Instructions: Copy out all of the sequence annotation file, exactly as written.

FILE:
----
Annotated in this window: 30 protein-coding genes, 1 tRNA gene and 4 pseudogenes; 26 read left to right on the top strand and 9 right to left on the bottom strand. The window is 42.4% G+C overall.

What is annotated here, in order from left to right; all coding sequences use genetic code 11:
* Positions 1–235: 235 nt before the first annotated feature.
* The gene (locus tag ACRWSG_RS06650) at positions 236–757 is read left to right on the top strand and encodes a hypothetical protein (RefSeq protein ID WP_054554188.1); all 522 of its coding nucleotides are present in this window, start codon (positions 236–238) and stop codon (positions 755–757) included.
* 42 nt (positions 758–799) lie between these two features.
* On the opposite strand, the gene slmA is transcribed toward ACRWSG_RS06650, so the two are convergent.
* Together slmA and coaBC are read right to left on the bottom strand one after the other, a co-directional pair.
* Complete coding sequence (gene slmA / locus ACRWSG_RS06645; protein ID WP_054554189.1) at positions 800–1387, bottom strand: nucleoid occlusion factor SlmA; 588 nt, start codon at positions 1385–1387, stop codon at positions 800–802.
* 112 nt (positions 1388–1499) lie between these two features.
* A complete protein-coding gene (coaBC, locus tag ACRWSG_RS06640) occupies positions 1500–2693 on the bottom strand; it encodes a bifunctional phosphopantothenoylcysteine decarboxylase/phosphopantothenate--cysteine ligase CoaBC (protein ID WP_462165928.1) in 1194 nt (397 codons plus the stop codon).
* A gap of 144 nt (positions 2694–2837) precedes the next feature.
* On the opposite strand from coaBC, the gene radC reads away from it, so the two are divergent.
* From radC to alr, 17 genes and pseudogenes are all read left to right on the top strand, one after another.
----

Annotated in this window: 30 protein-coding genes, 1 tRNA gene and 4 pseudogenes; 26 read left to right on the top strand and 9 right to left on the bottom strand. The window is 42.4% G+C overall.

What is annotated here, in order from left to right; all coding sequences use genetic code 11:
* Positions 1–235: 235 nt before the first annotated feature.
* The gene (locus tag ACRWSG_RS06650) at positions 236–757 is read left to right on the top strand and encodes a hypothetical protein (RefSeq protein ID WP_054554188.1); all 522 of its coding nucleotides are present in this window, start codon (positions 236–238) and stop codon (positions 755–757) included.
* 42 nt (positions 758–799) lie between these two features.
* On the opposite strand, the gene slmA is transcribed toward ACRWSG_RS06650, so the two are convergent.
* Together slmA and coaBC are read right to left on the bottom strand one after the other, a co-directional pair.
* Complete coding sequence (gene slmA / locus ACRWSG_RS06645; protein ID WP_054554189.1) at positions 800–1387, bottom strand: nucleoid occlusion factor SlmA; 588 nt, start codon at positions 1385–1387, stop codon at positions 800–802.
* 112 nt (positions 1388–1499) lie between these two features.
* A complete protein-coding gene (coaBC, locus tag ACRWSG_RS06640) occupies positions 1500–2693 on the bottom strand; it encodes a bifunctional phosphopantothenoylcysteine decarboxylase/phosphopantothenate--cysteine ligase CoaBC (protein ID WP_462165928.1) in 1194 nt (397 codons plus the stop codon).
* A gap of 144 nt (positions 2694–2837) precedes the next feature.
* On the opposite strand from coaBC, the gene radC reads away from it, so the two are divergent.
* From radC to alr, 17 genes and pseudogenes are all read left to right on the top strand, one after another.